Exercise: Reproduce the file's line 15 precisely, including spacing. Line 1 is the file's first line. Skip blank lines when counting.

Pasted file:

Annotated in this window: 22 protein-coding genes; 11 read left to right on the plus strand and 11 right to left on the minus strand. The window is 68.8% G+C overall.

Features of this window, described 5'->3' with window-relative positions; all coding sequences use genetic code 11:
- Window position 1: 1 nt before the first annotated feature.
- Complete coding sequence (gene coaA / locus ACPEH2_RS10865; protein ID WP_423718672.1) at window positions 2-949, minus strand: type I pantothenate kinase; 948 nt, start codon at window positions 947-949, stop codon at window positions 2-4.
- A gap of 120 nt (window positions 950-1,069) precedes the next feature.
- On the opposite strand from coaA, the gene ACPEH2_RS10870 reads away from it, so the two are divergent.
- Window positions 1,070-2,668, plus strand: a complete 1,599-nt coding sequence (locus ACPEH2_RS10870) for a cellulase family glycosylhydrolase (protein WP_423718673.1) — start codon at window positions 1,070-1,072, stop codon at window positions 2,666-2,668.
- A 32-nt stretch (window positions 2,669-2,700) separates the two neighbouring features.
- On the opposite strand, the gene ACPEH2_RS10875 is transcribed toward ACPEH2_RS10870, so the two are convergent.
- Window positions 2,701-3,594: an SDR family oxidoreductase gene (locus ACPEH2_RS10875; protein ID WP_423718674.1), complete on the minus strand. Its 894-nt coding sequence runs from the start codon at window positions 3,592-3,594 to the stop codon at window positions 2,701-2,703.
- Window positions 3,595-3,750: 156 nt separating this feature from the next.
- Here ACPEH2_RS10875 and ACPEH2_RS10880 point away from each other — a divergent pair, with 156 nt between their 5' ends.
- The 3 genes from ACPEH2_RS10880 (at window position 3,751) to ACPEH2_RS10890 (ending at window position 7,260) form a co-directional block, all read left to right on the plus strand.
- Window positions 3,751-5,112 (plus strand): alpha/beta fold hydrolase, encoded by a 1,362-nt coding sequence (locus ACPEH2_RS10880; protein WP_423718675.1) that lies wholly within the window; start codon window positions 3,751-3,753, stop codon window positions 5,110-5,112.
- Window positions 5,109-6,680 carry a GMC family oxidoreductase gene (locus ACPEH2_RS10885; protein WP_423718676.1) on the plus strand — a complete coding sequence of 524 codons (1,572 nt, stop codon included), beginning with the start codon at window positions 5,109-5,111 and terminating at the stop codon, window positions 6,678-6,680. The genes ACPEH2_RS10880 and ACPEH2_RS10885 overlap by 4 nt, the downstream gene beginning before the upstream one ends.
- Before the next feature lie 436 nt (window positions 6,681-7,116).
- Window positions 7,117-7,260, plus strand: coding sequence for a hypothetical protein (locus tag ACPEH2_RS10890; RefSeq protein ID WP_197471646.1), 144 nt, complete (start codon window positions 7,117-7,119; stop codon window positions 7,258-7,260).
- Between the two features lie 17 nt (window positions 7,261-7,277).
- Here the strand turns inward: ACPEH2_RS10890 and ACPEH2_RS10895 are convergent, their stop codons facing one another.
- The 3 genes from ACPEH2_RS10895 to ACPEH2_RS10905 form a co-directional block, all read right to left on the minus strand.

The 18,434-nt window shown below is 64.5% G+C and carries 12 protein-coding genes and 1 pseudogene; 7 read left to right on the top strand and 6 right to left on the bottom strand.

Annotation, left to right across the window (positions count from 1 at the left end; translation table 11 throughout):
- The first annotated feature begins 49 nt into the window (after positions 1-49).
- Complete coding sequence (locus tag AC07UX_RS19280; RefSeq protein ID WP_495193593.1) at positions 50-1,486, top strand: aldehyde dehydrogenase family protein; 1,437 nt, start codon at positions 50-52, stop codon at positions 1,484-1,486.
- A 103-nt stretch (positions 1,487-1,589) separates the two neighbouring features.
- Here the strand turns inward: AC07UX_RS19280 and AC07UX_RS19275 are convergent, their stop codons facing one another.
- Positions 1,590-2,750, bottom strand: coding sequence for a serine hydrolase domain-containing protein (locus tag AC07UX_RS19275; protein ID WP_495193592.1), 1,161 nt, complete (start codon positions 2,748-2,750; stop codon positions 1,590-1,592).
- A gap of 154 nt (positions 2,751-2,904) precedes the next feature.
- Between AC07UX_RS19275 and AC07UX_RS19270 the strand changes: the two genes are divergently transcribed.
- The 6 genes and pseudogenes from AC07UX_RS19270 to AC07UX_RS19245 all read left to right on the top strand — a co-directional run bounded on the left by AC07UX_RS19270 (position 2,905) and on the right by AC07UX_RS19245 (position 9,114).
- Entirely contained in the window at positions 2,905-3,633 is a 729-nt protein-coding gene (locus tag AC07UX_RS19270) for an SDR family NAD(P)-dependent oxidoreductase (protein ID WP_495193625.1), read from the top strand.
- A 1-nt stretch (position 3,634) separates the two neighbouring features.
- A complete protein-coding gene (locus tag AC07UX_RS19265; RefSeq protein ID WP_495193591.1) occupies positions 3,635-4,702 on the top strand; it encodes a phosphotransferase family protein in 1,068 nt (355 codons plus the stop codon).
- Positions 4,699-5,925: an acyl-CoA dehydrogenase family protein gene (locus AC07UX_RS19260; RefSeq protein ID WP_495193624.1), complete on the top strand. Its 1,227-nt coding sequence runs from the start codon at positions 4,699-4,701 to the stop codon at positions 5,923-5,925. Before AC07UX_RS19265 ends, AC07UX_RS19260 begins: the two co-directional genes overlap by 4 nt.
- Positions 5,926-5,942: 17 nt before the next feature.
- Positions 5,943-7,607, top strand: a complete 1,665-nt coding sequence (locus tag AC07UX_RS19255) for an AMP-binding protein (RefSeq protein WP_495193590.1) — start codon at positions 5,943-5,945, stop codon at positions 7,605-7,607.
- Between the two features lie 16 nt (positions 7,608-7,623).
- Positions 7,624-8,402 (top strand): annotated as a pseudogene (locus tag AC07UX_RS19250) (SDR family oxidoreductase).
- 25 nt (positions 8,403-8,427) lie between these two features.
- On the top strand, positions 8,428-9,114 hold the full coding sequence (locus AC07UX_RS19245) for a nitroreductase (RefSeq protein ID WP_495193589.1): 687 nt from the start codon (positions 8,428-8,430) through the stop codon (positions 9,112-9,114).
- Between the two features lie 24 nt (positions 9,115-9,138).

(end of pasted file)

- Window positions 5,109-6,680 carry a GMC family oxidoreductase gene (locus ACPEH2_RS10885; protein WP_423718676.1) on the plus strand — a complete coding sequence of 524 codons (1,572 nt, stop codon included), beginning with the start codon at window positions 5,109-5,111 and terminating at the stop codon, window positions 6,678-6,680. The genes ACPEH2_RS10880 and ACPEH2_RS10885 overlap by 4 nt, the downstream gene beginning before the upstream one ends.